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Today is the birthday of the Polish writer Joseph Conrad. Born in 1857, Conrad did not learn to speak and write English until he was in his twenties. Despite the fact that English was his second language, Conrad is considered one of the greatest novelists in the English language. A master prose stylist, Conrad influenced numerous writers, including Ernest Hemingway, F. Scott Fitzgerald, and D.H. Lawrence.
In his autobiography, published in 1912, Conrad talked about the importance of diction in writing. In the following words on words, he reminds us that words make their strongest impression on a reader when they are selected not only for their sense, but also for their sound:
He who wants to persuade should put his trust not in the right argument, but in the right word. The power of sound has always been greater than the power of sense. I don’t say this by way of disparagement. It is better for mankind to be impressionable than reflective. Nothing humanely great—great, I mean, as affecting a whole mass of lives—has come from reflection. On the other hand, you cannot fail to see the power of mere words; such words as Glory, for instance, or Pity. I won’t mention any more. They are not far to seek. Shouted with perseverance, with ardor, with conviction, these two by their sound alone have set whole nations in motion and upheaved the dry, hard ground on which rests our whole social fabric . . . . Give me the right word and the right accent and I will move the world (1).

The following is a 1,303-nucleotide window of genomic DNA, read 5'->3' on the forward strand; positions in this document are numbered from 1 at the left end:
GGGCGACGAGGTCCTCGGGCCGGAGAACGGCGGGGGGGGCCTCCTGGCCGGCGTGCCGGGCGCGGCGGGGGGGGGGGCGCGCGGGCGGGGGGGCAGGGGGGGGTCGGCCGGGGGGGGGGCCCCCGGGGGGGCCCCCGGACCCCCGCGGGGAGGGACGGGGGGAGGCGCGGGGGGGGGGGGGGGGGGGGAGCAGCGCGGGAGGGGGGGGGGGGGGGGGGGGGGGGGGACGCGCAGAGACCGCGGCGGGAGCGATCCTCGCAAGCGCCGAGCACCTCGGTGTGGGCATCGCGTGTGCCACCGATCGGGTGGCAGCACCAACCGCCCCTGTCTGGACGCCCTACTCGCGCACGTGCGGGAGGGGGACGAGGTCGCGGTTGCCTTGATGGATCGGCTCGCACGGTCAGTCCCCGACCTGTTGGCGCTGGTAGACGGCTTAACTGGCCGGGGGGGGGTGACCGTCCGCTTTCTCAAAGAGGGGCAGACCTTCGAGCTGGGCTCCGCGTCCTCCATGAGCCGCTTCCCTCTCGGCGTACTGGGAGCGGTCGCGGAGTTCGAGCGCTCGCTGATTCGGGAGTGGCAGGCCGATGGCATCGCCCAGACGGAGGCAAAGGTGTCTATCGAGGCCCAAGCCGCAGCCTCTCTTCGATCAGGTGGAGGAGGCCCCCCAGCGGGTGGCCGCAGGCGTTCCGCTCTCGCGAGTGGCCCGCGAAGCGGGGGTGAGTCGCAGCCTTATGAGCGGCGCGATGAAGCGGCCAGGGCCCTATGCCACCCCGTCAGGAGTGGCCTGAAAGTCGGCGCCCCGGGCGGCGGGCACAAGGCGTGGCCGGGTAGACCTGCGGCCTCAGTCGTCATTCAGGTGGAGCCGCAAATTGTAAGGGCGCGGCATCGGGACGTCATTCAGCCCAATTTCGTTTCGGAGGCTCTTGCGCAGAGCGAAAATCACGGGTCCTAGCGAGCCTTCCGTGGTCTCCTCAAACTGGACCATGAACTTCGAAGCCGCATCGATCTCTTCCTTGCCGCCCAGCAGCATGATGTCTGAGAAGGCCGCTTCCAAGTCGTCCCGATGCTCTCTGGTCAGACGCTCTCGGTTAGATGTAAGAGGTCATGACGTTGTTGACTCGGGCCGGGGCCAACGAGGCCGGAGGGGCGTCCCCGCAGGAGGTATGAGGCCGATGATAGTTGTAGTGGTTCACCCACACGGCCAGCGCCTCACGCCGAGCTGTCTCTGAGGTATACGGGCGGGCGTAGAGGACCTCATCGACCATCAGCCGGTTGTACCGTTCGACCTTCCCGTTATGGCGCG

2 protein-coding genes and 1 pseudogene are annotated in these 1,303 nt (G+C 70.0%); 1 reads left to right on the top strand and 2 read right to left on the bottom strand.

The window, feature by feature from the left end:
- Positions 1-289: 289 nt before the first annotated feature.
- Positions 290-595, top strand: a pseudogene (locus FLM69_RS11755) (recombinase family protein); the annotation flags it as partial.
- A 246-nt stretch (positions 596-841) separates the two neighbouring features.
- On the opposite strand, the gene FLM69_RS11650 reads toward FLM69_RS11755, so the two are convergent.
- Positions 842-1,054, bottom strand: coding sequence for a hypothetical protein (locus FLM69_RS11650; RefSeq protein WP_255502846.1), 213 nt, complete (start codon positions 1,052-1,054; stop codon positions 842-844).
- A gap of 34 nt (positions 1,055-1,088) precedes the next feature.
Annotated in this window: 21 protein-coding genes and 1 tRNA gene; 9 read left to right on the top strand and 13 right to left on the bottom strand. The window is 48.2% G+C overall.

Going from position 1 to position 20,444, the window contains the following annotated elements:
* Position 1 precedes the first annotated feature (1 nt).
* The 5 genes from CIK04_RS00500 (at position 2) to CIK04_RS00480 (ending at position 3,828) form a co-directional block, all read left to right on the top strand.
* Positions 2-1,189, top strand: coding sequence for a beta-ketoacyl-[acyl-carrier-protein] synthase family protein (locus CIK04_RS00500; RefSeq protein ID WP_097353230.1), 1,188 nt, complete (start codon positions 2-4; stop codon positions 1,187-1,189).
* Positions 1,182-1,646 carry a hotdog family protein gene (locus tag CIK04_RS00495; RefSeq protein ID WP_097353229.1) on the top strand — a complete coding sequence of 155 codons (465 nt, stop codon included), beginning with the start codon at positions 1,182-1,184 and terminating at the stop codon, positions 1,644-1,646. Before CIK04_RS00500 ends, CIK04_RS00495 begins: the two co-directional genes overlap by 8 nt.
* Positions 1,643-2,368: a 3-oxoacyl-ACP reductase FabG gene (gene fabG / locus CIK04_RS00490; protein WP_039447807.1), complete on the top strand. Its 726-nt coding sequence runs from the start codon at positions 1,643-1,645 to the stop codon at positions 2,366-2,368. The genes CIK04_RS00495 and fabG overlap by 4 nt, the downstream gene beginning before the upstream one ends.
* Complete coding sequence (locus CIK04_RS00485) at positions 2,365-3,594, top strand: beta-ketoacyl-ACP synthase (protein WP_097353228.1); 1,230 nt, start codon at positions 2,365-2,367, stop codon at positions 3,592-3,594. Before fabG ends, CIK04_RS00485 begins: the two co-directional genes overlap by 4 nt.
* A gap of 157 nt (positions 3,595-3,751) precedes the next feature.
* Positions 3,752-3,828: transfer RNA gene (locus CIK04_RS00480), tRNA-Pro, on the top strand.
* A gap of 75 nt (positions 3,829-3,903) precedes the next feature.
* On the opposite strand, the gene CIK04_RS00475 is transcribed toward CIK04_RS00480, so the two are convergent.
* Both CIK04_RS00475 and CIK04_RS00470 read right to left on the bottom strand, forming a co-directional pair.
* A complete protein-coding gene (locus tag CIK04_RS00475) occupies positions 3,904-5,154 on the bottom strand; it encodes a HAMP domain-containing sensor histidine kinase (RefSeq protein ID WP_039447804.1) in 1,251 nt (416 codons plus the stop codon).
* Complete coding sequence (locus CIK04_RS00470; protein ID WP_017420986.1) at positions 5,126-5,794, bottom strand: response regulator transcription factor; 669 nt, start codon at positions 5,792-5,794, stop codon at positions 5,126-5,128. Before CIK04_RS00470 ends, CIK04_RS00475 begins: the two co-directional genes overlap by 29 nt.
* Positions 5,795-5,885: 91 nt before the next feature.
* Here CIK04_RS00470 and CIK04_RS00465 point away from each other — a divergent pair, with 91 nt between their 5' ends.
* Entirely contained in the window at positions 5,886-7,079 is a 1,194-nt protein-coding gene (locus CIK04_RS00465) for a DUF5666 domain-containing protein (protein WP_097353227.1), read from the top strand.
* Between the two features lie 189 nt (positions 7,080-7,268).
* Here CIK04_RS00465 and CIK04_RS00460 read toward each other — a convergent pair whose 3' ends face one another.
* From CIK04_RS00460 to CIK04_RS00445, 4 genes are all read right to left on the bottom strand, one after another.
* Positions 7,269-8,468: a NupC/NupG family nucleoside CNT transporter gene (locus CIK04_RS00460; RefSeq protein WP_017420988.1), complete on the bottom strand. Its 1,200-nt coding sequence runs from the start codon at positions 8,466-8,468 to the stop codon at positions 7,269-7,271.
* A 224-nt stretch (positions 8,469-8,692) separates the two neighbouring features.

Today’s Challenge: A Day to Be Dazed by Words
What is the best thing that anyone ever said about words? What is an insightful quotation about words and language that you can use to inspire your writing? Your task is to write about your favorite quotation about words. Select from the examples below, or research your own. Write out your quotation; then, explain why you find the quotation so insightful and how it inspires you to be a better writer. (Common Core Writing 1 – Argument)
Words are, of course, the most powerful drug used by mankind.
Words have no power to impress the mind without the exquisite horror of their reality. –Edgar Allan Poe
Words – so innocent and powerless as they are, as standing in a dictionary, how potent for good and evil they become in the hands of one who knows how to combine them. –Nathaniel Hawthorne
1-Conrad, Joseph. A Familiar Preface 1921 Public Domain. Bartleby.com. http://www.bartleby.com/237/8.html.